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The time Honus Honus kicked someone in the face at their show, and other stories with Man Man

Very early in this interview Honus Honus describes his band as a "handshake band." If you know the band then you know, and if you don't know, well, then you're not reading this interview.

I've been a fan of Man Man since Andrea Waters played "Engwish Bwudd" in the Wendy's drive through on 27th on our way to a show at the Pabst Theater when we were in high school. I've been a fan ever since. They are that kind of band.

And they just released one of their finest works. "Dream Hunting in the Valley of the In Between" is a culmination of all their work that came before. It's wild and adventurous. It's weird, but yet it is so, so catchy at times. Honus Honus called me from his writing space in L.A., only to find that his writing space had terrible internet, so he drove 20 minutes back to his place and called me from there.

I’m such a big fan of Man Man, and have been for so long. I realized that Man Man is the connector of the greatest friendship of my life. I was hanging out in my dorm room in college and I was listening to “Six Demon Bag” and the guys next to me were listening to “Rabbit Habits” and I like walked out of the door and I was like, “What the fuck is going on here? You guys get it? I get it. We should be friends.” And we have been the best friend sets, best friends I ever had in my life. 

That’s amazing. It reminds me, I came to this realization last year that we’re basically a secret handshake band. 

Absolutely 100%. I am like in the office at work. We were talking about bands to play and stuff. We were talking about some of our essential bands. And I was like Man Man is an essential band for me. I looked around the room and soem people had no idea and the ones that knew, they were the ones that knew. For sure a secret handshake. 

Yeah. For me that band was Pavement. They’re my favorite band, or Pavement and Can. And whenever I met anyone who loved Pavement and Can, I just knew that on a deep down, inexplicably level, we would get along.

Yeah. That’s so great. I was going to ask you, what are some of the bands for you at the beginning when you were making Man Man, when you were like, “This is what we want to sound like. Talk more about Can, what's the deal with your love of them? 

So with Can, I discovered them in my senior year of college, there was a grad student I was friends with and she was dating a musician. His name was Jeff Mueller. He's still alive. He was in June of 44. He was in the band Shipping News. It was part of that Louisville scene. They are like Slint. He doesn't remember me cause I ran into him years later at a festival in Barcelona we were playing and I told him, basically, because of you, I started my career, playing music. He just thought I was a fanboy. 'Cause I couldn't even grow a mustache in college. So he wouldn't recognize me. But anyway, I just asked him, “Hey man, you play music, just suggest a couple of records for me?” So he suggested Can, Delay. And I think the second Black Heart record, Black Heart Procession, and they just blew my mind. With the Black Heart I was like, “Wow, this is spooky evocative music.” I really did this thing on its own. And I liked how much space is in it. And then with Can, it really opened my eyes in the sense of, you don't have to sound like one thing. You could just sound like yourself across the spectrum and you don't have to be locked in to playing the same type of song every time.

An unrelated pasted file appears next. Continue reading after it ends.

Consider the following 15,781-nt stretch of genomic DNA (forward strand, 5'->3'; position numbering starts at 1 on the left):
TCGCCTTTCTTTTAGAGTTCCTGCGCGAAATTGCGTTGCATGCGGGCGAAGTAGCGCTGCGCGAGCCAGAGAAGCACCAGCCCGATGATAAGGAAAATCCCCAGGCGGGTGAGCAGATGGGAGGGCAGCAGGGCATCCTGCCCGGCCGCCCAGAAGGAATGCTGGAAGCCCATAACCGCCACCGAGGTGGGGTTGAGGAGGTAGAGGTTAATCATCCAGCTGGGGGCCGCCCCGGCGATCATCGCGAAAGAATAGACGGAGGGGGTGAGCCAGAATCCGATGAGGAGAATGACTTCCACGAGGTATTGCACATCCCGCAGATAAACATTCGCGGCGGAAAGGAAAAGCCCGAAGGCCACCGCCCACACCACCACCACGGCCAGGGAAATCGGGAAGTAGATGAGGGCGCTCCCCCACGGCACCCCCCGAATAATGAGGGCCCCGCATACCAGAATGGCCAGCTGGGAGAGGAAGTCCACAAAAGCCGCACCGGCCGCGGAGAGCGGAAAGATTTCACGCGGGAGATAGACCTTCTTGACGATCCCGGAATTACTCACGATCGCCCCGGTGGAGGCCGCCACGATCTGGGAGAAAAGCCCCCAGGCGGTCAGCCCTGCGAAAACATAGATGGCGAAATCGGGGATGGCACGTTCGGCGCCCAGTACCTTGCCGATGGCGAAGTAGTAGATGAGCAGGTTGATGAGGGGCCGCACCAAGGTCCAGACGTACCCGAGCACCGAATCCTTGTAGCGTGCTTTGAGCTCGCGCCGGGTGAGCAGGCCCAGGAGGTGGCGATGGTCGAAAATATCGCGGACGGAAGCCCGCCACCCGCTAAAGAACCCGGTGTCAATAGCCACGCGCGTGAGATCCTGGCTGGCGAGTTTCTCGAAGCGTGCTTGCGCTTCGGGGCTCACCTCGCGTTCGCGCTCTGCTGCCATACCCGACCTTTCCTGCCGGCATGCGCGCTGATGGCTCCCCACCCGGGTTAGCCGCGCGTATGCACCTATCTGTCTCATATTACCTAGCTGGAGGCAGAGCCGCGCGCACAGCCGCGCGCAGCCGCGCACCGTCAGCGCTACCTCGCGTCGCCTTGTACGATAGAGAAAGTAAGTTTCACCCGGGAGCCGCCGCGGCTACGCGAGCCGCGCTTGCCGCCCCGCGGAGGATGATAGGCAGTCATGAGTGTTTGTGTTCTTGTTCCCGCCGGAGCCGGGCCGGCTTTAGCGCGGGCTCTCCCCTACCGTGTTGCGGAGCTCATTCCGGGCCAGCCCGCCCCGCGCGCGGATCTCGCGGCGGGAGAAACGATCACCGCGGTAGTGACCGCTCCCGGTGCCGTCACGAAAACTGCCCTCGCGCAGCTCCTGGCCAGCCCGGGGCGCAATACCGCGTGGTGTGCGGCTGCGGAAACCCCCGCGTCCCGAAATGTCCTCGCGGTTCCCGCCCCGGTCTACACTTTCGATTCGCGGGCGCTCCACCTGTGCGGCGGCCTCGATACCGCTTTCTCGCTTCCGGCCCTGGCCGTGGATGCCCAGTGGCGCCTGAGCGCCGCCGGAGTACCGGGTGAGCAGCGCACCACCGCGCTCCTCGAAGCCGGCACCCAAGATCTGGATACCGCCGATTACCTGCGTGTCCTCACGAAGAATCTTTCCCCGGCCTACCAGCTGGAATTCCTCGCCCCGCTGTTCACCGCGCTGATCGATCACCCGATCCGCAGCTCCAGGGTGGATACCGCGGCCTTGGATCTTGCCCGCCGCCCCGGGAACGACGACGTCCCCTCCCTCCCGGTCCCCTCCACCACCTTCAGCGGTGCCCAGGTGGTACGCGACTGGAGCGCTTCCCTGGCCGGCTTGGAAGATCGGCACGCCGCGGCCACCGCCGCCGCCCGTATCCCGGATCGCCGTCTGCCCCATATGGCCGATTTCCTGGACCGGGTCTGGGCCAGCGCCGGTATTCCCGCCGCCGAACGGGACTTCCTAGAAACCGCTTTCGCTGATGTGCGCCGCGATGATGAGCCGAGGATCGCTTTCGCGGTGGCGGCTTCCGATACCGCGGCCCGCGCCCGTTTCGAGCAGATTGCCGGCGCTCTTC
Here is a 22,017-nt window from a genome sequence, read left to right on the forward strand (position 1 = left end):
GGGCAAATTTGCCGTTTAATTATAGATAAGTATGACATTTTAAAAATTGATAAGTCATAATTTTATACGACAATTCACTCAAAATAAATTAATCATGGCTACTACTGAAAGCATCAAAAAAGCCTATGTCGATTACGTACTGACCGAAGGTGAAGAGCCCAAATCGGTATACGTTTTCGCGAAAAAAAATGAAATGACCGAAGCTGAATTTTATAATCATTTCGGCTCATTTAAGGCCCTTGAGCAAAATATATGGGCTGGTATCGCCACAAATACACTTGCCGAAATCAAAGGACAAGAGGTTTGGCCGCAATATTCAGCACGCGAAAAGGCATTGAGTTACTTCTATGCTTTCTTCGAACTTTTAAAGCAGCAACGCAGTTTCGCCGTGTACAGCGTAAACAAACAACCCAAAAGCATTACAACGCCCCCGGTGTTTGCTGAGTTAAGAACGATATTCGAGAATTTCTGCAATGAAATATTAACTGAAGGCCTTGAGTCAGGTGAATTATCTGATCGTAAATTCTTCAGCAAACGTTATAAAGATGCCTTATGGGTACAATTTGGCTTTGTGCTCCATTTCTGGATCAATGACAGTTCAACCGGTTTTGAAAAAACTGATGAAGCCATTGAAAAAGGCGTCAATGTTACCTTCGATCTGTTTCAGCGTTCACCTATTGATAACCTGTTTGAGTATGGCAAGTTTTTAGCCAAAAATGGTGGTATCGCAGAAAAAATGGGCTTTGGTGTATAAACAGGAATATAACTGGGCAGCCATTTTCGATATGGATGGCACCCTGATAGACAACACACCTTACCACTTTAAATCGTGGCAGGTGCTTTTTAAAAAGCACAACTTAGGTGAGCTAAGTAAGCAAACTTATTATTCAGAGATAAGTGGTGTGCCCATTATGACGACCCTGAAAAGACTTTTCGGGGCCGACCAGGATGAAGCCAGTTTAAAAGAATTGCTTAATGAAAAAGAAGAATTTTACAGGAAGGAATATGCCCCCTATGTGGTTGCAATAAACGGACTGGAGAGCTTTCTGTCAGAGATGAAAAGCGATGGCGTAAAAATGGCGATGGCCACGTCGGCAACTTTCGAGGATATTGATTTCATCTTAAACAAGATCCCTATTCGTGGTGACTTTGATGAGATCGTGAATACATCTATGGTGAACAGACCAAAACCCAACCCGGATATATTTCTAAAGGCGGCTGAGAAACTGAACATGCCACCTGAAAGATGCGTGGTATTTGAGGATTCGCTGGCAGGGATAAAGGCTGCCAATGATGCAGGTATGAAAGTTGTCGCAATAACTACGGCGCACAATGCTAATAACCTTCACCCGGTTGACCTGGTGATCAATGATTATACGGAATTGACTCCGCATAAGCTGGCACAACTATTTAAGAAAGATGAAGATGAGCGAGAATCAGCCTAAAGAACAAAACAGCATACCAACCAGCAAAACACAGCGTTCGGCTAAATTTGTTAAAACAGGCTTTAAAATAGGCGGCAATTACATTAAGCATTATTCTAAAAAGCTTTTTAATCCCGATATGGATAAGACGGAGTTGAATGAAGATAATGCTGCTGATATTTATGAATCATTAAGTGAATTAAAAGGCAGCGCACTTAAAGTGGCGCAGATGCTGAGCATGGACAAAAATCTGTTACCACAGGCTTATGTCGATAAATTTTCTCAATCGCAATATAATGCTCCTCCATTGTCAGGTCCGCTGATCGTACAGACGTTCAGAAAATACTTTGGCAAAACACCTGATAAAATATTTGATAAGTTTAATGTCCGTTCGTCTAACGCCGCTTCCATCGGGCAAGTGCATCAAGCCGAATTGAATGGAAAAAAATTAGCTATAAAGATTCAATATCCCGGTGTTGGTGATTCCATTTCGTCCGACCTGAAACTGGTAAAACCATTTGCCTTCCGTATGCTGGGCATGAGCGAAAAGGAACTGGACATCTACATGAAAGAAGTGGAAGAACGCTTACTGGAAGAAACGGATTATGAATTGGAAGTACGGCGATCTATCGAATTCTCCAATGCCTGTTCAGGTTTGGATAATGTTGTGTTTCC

I do think that the thing that I love about Man Man is that it does sound like yourself and how do you find what yourself sounds like? 

I mean, it's tough. When I first started out I didn't think I would make more than one record. And I wanted to have a female singer. I didn't even know how to sing properly. So the first couple of records are just real throat shredders. 'Cause I was trying to destroy my voice. I was like, if I have a destroyed voice, at least it might be an interesting voice. At the time, I didn't think I had a great singing voice. And as far as not being confined to genre or whatever, it's really, I'm self taught. And if I just came up with something and someone was like, “Yo, that sounds like a reggae song.” It's like, I'm singing it, it can be my words and It's going to sound like my song. So who cares? I'm not trying to write a reggae song. I'm not trying to write a bluegrass song. I'm trying to write a song period. 

I feel like you can hear all of that kind of “adventuring,” in the song and in all the songs. And that is a part of why I love them. Do you have a favorite Can song? 

I do and it’s funny, this is a song that I just came into recently. 

How so? 

They just released on vinyl, the can singles. And there was a song that I'd never heard before called “Cascade Waltz.” Do you know what song? 


It's a beautiful song and the lyrics are very sparse, but they’re perfect. “ Cascade Waltz” currently is my favorite Can song. 

I love bands that have gigantic discographies because there is endless discovery in there and you can always find something. What drew you to Pavement?